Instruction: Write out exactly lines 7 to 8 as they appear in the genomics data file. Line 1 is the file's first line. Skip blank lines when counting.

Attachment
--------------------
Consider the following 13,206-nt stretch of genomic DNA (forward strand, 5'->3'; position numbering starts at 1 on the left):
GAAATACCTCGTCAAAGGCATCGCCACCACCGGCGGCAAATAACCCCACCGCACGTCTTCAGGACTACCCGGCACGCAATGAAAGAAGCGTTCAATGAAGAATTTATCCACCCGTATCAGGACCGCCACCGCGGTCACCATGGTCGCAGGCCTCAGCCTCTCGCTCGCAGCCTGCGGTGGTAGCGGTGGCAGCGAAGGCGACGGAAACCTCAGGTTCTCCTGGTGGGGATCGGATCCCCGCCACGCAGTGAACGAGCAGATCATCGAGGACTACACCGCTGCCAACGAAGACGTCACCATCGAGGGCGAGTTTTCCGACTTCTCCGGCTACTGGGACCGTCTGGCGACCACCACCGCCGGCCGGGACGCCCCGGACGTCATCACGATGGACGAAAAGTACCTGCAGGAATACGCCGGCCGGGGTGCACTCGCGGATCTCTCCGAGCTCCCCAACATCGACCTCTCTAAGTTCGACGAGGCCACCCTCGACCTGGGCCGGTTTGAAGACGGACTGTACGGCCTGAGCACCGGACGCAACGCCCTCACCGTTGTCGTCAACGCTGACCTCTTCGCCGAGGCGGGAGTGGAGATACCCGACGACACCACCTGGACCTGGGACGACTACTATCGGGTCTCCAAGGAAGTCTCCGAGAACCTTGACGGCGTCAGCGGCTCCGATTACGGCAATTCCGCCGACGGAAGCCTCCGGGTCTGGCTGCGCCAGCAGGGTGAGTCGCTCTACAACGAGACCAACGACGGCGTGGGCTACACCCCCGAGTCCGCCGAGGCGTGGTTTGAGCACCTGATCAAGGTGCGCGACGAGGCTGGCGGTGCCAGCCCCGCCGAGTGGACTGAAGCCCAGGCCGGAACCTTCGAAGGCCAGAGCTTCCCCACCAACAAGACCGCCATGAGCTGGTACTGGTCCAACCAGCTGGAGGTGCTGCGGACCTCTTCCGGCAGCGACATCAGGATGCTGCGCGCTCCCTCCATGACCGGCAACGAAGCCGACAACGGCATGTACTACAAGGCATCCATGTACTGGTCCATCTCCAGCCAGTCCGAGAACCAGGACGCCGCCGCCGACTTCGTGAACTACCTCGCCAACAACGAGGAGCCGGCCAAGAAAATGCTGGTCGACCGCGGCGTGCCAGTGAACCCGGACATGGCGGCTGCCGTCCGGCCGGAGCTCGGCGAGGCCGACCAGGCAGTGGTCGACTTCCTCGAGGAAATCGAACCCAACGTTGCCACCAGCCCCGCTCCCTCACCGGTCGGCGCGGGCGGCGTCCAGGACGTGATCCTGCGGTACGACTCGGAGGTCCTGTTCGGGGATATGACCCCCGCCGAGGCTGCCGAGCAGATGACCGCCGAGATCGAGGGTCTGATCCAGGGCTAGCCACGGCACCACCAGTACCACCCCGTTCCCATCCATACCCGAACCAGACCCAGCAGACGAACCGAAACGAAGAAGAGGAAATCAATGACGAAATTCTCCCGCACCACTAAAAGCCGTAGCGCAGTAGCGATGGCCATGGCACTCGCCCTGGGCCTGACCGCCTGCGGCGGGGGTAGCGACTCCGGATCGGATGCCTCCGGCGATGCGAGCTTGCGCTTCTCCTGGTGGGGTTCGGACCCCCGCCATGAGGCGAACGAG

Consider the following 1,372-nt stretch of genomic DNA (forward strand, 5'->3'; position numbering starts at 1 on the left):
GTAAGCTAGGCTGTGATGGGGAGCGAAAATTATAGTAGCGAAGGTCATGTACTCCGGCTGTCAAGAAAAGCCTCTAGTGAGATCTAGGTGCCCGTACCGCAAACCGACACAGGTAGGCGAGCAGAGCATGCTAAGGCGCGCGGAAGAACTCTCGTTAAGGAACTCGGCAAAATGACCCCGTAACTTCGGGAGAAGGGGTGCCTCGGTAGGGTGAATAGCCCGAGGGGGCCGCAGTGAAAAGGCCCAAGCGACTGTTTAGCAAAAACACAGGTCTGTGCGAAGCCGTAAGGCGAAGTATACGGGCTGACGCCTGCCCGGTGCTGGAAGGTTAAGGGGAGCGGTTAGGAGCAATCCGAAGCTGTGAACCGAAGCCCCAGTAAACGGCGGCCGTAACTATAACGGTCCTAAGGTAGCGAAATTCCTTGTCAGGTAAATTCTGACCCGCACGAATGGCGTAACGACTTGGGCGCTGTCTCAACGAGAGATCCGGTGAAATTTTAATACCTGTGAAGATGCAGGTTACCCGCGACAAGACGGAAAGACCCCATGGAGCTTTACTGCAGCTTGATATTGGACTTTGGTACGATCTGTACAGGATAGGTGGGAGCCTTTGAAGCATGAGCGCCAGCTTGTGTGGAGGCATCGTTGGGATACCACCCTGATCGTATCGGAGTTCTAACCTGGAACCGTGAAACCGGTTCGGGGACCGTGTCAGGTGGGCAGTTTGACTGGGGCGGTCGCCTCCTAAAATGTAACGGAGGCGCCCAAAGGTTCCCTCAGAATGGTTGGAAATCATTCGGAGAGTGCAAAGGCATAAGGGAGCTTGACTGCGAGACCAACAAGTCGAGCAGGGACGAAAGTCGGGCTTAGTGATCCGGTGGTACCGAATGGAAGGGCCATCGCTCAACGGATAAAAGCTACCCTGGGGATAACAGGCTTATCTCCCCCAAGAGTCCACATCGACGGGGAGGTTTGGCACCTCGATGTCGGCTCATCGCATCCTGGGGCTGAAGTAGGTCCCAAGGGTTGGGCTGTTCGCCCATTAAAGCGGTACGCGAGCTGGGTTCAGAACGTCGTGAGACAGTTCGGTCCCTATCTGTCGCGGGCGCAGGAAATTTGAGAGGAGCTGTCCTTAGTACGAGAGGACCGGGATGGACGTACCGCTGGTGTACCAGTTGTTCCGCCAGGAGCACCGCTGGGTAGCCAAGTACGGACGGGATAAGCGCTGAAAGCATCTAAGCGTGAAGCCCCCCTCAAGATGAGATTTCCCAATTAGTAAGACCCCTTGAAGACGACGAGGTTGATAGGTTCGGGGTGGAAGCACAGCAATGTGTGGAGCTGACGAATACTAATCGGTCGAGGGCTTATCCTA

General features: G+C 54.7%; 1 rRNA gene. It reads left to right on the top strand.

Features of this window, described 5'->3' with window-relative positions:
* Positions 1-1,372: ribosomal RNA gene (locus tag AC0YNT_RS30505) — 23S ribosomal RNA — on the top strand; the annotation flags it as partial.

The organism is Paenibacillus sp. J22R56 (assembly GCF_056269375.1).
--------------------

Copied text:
* Positions 1-1,372: ribosomal RNA gene (locus tag AC0YNT_RS30505) — 23S ribosomal RNA — on the top strand; the annotation flags it as partial.

The organism is Paenibacillus sp. J22R56 (assembly GCF_056269375.1).